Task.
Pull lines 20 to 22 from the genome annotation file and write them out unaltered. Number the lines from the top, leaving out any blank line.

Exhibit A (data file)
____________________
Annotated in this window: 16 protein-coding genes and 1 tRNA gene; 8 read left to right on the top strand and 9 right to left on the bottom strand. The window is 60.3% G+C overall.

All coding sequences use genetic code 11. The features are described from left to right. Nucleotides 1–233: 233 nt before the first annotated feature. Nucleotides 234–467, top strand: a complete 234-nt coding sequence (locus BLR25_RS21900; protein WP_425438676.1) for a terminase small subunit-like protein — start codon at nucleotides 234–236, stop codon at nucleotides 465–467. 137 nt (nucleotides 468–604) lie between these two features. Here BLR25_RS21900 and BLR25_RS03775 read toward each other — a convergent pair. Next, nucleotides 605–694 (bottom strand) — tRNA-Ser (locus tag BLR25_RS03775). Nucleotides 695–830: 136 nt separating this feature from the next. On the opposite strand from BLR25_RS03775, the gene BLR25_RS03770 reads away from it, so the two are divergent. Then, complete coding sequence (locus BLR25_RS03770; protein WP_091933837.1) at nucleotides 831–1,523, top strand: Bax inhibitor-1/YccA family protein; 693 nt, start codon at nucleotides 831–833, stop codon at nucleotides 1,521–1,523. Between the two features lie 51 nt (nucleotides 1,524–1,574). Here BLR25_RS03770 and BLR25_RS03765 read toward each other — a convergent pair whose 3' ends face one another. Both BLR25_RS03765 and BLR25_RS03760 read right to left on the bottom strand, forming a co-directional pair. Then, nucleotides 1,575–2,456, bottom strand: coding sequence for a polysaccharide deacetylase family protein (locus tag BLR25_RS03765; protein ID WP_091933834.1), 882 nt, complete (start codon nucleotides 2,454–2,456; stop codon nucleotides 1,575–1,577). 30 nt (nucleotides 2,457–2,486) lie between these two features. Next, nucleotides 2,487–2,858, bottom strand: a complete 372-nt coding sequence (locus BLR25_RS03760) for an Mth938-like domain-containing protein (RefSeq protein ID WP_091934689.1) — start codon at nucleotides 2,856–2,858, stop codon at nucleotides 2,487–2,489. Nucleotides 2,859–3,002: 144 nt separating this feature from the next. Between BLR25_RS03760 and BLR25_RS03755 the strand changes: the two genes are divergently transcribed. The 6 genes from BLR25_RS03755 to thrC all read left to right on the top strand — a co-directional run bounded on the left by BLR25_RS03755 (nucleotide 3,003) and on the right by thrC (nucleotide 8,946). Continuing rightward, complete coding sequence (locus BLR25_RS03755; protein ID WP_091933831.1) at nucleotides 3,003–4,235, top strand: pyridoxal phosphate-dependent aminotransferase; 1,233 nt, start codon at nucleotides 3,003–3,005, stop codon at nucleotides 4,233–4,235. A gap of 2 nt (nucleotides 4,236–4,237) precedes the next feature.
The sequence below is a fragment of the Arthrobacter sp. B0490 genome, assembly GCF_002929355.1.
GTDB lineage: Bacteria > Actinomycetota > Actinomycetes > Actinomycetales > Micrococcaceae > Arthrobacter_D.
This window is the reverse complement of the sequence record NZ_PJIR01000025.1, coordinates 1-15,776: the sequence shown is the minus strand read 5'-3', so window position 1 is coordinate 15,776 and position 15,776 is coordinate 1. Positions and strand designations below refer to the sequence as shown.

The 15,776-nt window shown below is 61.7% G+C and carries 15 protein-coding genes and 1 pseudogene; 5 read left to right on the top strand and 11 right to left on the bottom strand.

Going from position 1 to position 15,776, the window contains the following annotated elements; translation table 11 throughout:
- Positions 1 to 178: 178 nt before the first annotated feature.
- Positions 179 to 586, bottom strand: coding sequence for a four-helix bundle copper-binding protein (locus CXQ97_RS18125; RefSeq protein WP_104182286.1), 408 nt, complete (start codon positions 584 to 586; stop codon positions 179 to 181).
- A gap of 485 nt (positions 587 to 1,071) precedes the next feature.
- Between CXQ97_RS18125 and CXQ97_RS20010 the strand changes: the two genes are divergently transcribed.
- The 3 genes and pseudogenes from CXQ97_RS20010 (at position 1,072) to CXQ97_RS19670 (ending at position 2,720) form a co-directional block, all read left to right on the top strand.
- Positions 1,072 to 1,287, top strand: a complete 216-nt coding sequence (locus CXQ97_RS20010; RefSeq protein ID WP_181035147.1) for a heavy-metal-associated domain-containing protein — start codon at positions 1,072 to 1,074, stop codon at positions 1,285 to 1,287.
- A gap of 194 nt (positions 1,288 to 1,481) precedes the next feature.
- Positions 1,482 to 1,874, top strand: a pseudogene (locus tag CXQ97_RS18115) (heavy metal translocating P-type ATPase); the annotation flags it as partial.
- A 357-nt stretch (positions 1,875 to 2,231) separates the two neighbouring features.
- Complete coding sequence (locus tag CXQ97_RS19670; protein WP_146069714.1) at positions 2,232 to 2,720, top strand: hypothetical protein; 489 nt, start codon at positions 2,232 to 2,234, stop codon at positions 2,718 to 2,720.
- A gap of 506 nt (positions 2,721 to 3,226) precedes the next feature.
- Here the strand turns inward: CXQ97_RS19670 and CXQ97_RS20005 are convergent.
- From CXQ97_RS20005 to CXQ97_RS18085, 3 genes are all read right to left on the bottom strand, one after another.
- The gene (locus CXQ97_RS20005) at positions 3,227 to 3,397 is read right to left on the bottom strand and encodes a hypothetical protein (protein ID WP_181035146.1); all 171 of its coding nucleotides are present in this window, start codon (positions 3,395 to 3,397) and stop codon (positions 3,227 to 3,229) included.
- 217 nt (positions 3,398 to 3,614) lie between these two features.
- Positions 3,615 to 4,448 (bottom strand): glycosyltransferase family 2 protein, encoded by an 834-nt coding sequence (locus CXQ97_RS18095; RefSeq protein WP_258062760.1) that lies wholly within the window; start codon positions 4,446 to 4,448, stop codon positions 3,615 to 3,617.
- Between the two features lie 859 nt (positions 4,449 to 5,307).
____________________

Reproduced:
- From CXQ97_RS20005 to CXQ97_RS18085, 3 genes are all read right to left on the bottom strand, one after another.
- The gene (locus CXQ97_RS20005) at positions 3,227 to 3,397 is read right to left on the bottom strand and encodes a hypothetical protein (protein ID WP_181035146.1); all 171 of its coding nucleotides are present in this window, start codon (positions 3,395 to 3,397) and stop codon (positions 3,227 to 3,229) included.
- 217 nt (positions 3,398 to 3,614) lie between these two features.